In the last year, Whole Foods, Michaels, Panera, Publix Supermarkets, just to name four, have been sued for what a Fortune article recently referred to as technical violations of the FCRA; namely the consumer consent provisions required by an employer to conduct a criminal or credit background check. Those of you with Lexis subscriptions can find articles about the lawsuits against Whole Foods, Michaels, and Panera. As noted in the Fortune piece, “Denise Trani-Morris, an employment lawyer at the Sedgwick firm in [San Francisco said that e]mployers keep fumbling over that step.”
According to the article,
Retailers and restaurants seem to be favorite targets since their frequent hiring increases the potential pool of job applicants subjected to potentially illegal background checks. And the more people affected by an illegal practice, the more money’s at stake. Plus, Trani-Morris says, state and city laws pertaining to background checks complicate matters, especially for employers that outsource the job application process to third-party vendors.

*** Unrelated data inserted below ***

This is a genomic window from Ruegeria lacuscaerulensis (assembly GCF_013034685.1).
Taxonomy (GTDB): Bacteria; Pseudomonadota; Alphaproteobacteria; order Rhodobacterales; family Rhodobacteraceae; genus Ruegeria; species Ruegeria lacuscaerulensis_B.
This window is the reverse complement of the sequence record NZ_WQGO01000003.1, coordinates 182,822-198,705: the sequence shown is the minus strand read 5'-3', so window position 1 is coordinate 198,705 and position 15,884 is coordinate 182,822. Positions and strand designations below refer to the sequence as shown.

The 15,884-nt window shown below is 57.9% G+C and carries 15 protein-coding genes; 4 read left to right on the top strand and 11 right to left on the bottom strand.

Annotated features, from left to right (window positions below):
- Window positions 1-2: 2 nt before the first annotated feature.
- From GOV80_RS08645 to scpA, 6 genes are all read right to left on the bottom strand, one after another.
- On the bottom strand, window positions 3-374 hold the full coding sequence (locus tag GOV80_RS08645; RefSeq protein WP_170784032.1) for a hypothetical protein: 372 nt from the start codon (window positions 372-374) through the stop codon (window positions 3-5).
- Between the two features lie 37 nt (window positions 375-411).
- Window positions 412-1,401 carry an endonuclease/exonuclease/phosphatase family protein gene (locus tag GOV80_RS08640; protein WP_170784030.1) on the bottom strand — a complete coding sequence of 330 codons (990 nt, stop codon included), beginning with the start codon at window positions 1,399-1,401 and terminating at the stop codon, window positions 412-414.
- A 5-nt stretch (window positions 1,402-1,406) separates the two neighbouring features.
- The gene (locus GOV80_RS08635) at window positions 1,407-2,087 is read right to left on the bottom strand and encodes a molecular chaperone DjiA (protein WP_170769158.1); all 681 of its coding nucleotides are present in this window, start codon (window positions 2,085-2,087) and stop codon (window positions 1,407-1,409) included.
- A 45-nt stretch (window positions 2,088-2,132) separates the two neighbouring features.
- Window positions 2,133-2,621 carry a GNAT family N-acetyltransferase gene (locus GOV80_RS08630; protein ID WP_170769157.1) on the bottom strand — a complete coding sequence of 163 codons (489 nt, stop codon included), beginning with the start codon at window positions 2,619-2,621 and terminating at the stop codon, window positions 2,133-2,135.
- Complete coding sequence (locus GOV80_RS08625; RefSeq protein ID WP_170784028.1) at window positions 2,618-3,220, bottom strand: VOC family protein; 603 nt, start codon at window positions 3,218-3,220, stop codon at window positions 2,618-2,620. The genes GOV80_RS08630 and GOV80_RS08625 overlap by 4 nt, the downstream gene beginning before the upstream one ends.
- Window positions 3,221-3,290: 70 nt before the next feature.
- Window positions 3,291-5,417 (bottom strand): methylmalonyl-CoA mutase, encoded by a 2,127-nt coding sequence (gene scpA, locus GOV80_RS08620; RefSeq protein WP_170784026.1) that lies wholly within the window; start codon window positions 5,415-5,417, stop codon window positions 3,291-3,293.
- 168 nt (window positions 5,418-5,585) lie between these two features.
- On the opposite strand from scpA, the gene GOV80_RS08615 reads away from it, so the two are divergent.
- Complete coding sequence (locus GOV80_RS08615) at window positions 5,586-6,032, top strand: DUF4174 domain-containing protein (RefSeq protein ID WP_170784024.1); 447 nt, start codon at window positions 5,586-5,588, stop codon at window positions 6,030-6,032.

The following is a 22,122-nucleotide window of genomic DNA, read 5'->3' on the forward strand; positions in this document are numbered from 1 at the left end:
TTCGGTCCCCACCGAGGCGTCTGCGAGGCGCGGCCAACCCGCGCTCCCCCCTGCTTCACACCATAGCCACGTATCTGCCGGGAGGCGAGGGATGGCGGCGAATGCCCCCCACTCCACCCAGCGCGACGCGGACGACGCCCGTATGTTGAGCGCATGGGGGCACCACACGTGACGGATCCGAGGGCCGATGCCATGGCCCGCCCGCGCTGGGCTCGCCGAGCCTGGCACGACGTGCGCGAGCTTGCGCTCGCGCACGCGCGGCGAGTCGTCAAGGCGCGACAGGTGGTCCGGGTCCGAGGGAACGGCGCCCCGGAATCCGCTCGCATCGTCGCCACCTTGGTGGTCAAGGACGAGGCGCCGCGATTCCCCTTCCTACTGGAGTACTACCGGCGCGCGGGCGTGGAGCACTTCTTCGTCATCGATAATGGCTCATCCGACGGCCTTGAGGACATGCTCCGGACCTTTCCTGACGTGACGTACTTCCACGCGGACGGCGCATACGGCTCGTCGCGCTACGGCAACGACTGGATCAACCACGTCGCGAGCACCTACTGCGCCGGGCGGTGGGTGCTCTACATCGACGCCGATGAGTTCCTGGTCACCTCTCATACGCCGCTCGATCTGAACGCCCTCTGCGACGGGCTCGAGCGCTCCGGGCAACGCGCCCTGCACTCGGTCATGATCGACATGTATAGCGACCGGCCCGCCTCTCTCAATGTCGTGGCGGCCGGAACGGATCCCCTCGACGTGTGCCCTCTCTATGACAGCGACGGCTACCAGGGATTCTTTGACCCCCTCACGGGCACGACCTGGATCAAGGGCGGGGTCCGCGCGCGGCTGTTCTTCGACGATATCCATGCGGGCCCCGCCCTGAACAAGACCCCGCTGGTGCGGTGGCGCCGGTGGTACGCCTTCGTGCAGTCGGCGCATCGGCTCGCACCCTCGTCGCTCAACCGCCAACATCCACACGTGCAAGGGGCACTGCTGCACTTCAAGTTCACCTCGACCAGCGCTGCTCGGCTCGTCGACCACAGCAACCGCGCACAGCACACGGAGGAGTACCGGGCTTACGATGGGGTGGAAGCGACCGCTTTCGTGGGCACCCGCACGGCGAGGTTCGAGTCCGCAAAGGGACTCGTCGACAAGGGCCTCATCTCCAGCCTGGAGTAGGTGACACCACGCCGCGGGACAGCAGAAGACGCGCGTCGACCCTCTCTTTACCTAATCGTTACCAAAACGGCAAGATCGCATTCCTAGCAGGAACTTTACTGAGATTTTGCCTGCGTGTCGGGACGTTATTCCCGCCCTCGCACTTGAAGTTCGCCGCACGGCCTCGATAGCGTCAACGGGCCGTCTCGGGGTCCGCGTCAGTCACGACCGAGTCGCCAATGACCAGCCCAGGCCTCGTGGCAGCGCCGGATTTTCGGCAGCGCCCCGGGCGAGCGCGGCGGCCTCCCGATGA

Why the recent rise in FCRA litigation against employers? “Trani-Morris, who represents employers, attributes the trend to increasingly sophisticated plaintiffs lawyers who have identified the FCRA as a particularly vulnerable area that’s ‘ripe for class actions’ and where ‘penalties are significant’”.
Eric J. Ellman is Senior Vice President for Public Policy and Legal Affairs at the Consumer Data Industry Association (CDIA) in Washington, DC. He also served for eight months as Interim President and CEO of the Association. More